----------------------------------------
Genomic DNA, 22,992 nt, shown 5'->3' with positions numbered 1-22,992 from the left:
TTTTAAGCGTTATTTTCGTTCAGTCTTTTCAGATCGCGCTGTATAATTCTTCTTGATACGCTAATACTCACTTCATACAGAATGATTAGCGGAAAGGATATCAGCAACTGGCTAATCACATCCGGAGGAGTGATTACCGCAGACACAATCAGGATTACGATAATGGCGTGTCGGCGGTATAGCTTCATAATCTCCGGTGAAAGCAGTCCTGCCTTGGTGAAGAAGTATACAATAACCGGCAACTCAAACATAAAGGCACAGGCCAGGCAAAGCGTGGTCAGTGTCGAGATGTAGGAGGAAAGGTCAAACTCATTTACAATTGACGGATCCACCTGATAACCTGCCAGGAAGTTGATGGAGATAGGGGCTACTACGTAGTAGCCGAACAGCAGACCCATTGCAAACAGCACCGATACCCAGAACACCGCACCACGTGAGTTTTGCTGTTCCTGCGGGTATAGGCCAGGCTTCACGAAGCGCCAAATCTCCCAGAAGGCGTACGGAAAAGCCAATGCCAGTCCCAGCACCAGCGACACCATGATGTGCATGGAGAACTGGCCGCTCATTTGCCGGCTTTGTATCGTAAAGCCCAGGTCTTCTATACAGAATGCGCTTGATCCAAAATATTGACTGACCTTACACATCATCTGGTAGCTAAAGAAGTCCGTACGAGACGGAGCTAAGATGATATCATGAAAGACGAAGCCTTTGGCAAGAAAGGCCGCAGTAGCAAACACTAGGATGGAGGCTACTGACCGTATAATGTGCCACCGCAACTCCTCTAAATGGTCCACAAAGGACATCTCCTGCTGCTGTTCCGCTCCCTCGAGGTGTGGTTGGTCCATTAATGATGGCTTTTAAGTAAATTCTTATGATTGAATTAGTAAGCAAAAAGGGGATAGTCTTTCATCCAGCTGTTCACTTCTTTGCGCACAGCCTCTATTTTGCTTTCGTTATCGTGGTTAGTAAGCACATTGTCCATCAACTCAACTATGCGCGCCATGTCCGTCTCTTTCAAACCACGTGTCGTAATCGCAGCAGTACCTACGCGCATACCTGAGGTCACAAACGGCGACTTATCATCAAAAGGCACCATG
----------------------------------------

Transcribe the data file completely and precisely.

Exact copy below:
Genomic DNA, 22,992 nt, shown 5'->3' with positions numbered 1-22,992 from the left:
TTTTAAGCGTTATTTTCGTTCAGTCTTTTCAGATCGCGCTGTATAATTCTTCTTGATACGCTAATACTCACTTCATACAGAATGATTAGCGGAAAGGATATCAGCAACTGGCTAATCACATCCGGAGGAGTGATTACCGCAGACACAATCAGGATTACGATAATGGCGTGTCGGCGGTATAGCTTCATAATCTCCGGTGAAAGCAGTCCTGCCTTGGTGAAGAAGTATACAATAACCGGCAACTCAAACATAAAGGCACAGGCCAGGCAAAGCGTGGTCAGTGTCGAGATGTAGGAGGAAAGGTCAAACTCATTTACAATTGACGGATCCACCTGATAACCTGCCAGGAAGTTGATGGAGATAGGGGCTACTACGTAGTAGCCGAACAGCAGACCCATTGCAAACAGCACCGATACCCAGAACACCGCACCACGTGAGTTTTGCTGTTCCTGCGGGTATAGGCCAGGCTTCACGAAGCGCCAAATCTCCCAGAAGGCGTACGGAAAAGCCAATGCCAGTCCCAGCACCAGCGACACCATGATGTGCATGGAGAACTGGCCGCTCATTTGCCGGCTTTGTATCGTAAAGCCCAGGTCTTCTATACAGAATGCGCTTGATCCAAAATATTGACTGACCTTACACATCATCTGGTAGCTAAAGAAGTCCGTACGAGACGGAGCTAAGATGATATCATGAAAGACGAAGCCTTTGGCAAGAAAGGCCGCAGTAGCAAACACTAGGATGGAGGCTACTGACCGTATAATGTGCCACCGCAACTCCTCTAAATGGTCCACAAAGGACATCTCCTGCTGCTGTTCCGCTCCCTCGAGGTGTGGTTGGTCCATTAATGATGGCTTTTAAGTAAATTCTTATGATTGAATTAGTAAGCAAAAAGGGGATAGTCTTTCATCCAGCTGTTCACTTCTTTGCGCACAGCCTCTATTTTGCTTTCGTTATCGTGGTTAGTAAGCACATTGTCCATCAACTCAACTATGCGCGCCATGTCCGTCTCTTTCAAACCACGTGTCGTAATCGCAGCAGTACCTACGCGCATACCTGAGGTCACAAACGGCGACTTATCATCAAAAGGCACCATG